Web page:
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<![CDATA[Medusa: Software to build and analyze ensembles of genome-scale metabolic network reconstructions]]> https://www.researchpad.co/article/elastic_article_7734 Uncertainty in the structure and parameters of networks is ubiquitous across computational biology. In constraint-based reconstruction and analysis of metabolic networks, this uncertainty is present both during the reconstruction of networks and in simulations performed with them. Here, we present Medusa, a Python package for the generation and analysis of ensembles of genome-scale metabolic network reconstructions. Medusa builds on the COBRApy package for constraint-based reconstruction and analysis by compressing a set of models into a compact ensemble object, providing functions for the generation of ensembles using experimental data, and extending constraint-based analyses to ensemble scale. We demonstrate how Medusa can be used to generate ensembles and perform ensemble simulations, and how machine learning can be used in conjunction with Medusa to guide the curation of genome-scale metabolic network reconstructions. Medusa is available under the permissive MIT license from the Python Packaging Index (https://pypi.org) and from github (https://github.com/opencobra/Medusa), and comprehensive documentation is available at https://medusa.readthedocs.io/en/latest.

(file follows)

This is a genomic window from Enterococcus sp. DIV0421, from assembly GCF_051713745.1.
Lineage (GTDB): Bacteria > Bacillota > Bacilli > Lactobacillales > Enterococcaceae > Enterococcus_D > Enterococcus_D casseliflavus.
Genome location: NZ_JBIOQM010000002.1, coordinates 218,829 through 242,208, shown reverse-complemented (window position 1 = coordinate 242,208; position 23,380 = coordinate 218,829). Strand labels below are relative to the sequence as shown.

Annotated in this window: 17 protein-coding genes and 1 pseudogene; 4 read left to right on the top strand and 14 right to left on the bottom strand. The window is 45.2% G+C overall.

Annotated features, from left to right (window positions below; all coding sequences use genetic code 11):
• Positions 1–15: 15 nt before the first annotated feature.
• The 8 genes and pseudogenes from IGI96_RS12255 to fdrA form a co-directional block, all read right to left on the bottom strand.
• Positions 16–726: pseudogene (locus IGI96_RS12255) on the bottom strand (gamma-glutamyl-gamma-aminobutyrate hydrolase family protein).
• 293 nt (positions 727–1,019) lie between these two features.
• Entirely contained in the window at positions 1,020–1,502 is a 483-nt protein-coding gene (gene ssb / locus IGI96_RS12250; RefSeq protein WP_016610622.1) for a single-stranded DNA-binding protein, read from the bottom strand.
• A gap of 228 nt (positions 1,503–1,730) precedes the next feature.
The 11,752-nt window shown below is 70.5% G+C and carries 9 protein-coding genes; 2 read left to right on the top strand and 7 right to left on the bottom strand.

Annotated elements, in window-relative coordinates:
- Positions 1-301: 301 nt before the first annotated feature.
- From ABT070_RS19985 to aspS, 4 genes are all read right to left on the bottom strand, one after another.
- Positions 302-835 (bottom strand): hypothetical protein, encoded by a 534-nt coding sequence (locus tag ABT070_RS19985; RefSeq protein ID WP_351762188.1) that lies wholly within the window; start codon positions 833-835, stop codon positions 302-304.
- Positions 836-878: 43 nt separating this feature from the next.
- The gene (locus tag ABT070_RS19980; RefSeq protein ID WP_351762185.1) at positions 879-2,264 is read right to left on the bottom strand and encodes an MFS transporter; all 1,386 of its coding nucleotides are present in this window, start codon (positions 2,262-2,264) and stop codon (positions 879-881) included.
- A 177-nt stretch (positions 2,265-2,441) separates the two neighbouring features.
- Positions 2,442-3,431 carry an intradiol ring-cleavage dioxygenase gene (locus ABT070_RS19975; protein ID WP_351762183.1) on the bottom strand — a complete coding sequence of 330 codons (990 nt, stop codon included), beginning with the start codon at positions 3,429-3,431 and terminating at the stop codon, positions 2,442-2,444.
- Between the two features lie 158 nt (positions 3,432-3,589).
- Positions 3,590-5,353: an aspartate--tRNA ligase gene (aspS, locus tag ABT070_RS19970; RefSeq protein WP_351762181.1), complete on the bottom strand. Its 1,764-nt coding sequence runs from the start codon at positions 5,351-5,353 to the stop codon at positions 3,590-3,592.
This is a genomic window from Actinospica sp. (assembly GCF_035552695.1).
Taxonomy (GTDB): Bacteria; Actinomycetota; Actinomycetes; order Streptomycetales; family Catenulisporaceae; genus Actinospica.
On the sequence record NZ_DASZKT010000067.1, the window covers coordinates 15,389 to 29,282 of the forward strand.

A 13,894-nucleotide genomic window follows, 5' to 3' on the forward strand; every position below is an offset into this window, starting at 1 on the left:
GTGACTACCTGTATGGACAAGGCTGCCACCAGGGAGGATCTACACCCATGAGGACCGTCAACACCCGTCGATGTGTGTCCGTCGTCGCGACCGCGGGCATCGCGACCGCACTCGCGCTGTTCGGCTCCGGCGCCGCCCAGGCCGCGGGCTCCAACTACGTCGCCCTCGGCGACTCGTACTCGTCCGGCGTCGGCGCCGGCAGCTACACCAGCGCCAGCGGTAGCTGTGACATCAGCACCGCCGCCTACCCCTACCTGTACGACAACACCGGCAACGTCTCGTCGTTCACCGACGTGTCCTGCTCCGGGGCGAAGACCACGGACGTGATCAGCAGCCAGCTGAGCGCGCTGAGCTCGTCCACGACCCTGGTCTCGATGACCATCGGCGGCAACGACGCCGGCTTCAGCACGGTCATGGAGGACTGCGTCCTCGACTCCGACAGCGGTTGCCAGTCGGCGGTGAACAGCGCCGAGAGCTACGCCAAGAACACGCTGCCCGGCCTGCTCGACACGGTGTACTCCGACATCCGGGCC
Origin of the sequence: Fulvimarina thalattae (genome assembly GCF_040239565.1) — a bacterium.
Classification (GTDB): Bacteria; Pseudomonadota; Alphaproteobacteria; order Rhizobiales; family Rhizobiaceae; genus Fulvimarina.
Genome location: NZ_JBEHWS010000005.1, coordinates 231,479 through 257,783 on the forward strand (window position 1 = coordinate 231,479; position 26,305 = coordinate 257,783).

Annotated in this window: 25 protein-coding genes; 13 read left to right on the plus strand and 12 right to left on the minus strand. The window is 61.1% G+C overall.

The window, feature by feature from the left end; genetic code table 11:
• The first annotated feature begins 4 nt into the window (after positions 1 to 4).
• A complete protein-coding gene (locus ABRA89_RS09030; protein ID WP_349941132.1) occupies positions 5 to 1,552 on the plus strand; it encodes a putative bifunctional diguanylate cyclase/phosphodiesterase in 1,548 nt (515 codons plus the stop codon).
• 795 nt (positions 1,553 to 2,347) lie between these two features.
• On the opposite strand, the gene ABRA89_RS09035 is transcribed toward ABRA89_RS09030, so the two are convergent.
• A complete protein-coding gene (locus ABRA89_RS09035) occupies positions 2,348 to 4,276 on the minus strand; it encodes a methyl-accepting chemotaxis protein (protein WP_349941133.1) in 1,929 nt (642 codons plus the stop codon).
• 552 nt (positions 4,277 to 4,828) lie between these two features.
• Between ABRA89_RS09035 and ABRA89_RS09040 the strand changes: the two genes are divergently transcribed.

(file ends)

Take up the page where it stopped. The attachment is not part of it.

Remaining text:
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<![CDATA[fRNAkenseq: a fully powered-by-CyVerse cloud integrated RNA-sequencing analysis tool]]> https://www.researchpad.co/article/elastic_article_8314 Decreasing costs make RNA sequencing technologies increasingly affordable for biologists. However, many researchers who can now afford sequencing lack access to resources necessary for downstream analysis. This means that even as algorithms to process RNA-Seq data improve, many biologists still struggle to manage the sheer volume of data produced by next generation sequencing (NGS) technologies. Scalable bioinformatics tools that exploit multiple platforms are needed to democratize bioinformatics resources in the sequencing era. This is essential for equipping many research groups in the life sciences with the tools to process the increasingly unwieldy datasets they produce.MethodsOne strategy to address this challenge is to develop a modern generation of sequence analysis tools capable of seamless data sharing and communication. Such tools will provide interoperability through offerings of interlinked resources. Systems of interlinked, scalable resources, which often incorporate cloud data storage, are broadly referred to as cyberinfrastructure. Cyberinfrastructure integrated tools will help researchers to robustly analyze large scale datasets by efficiently sharing data burdens across a distributed architecture. Additionally, interoperability will allow emerging tools to cross-adapt features of existing tools. It is important that these tools are designed to be easy to use for biologists.ResultsWe introduce fRNAkenseq, a powered-by-CyVerse RNA sequencing analysis tool that exhibits interoperability with other resources and meets the needs of biologists for comprehensive, easy to use RNA sequencing analysis. fRNAkenseq leverages a complex set of Application Programming Interfaces (APIs) associated with the NSF-funded cyberinfrastructure project, CyVerse, to execute FASTQ-to-differential expression RNA-Seq analyses. Integrating across bioinformatics platforms, fRNAkenseq also exploits cloud integration and cross-talk with another CyVerse associated tool, CoGe. fRNAkenseq offers novel features for the biologist such as more robust and comprehensive pipelines for enrichment than those currently available by default in a single tool, whether they are cloud-based or local installation. Importantly, cross-talk with CoGe allows fRNAkenseq users to execute RNA-Seq pipelines on an inventory of 47,000 archived genomes stored in CoGe or upload their own draft genome. ]]> <![CDATA[Understanding the computation of time using neural network models]]> https://www.researchpad.co/article/elastic_article_8305 To maximize future rewards in this ever-changing world, animals must be able to discover the temporal structure of stimuli and then anticipate or act correctly at the right time. How do animals perceive, maintain, and use time intervals ranging from hundreds of milliseconds to multiseconds in working memory? How is temporal information processed concurrently with spatial information and decision making? Why are there strong neuronal temporal signals in tasks in which temporal information is not required? A systematic understanding of the underlying neural mechanisms is still lacking. Here, we addressed these problems using supervised training of recurrent neural network models. We revealed that neural networks perceive elapsed time through state evolution along stereotypical trajectory, maintain time intervals in working memory in the monotonic increase or decrease of the firing rates of interval-tuned neurons, and compare or produce time intervals by scaling state evolution speed. Temporal and nontemporal information is coded in subspaces orthogonal with each other, and the state trajectories with time at different nontemporal information are quasiparallel and isomorphic. Such coding geometry facilitates the decoding generalizability of temporal and nontemporal information across each other. The network structure exhibits multiple feedforward sequences that mutually excite or inhibit depending on whether their preferences of nontemporal information are similar or not. We identified four factors that facilitate strong temporal signals in nontiming tasks, including the anticipation of coming events. Our work discloses fundamental computational principles of temporal processing, and it is supported by and gives predictions to a number of experimental phenomena.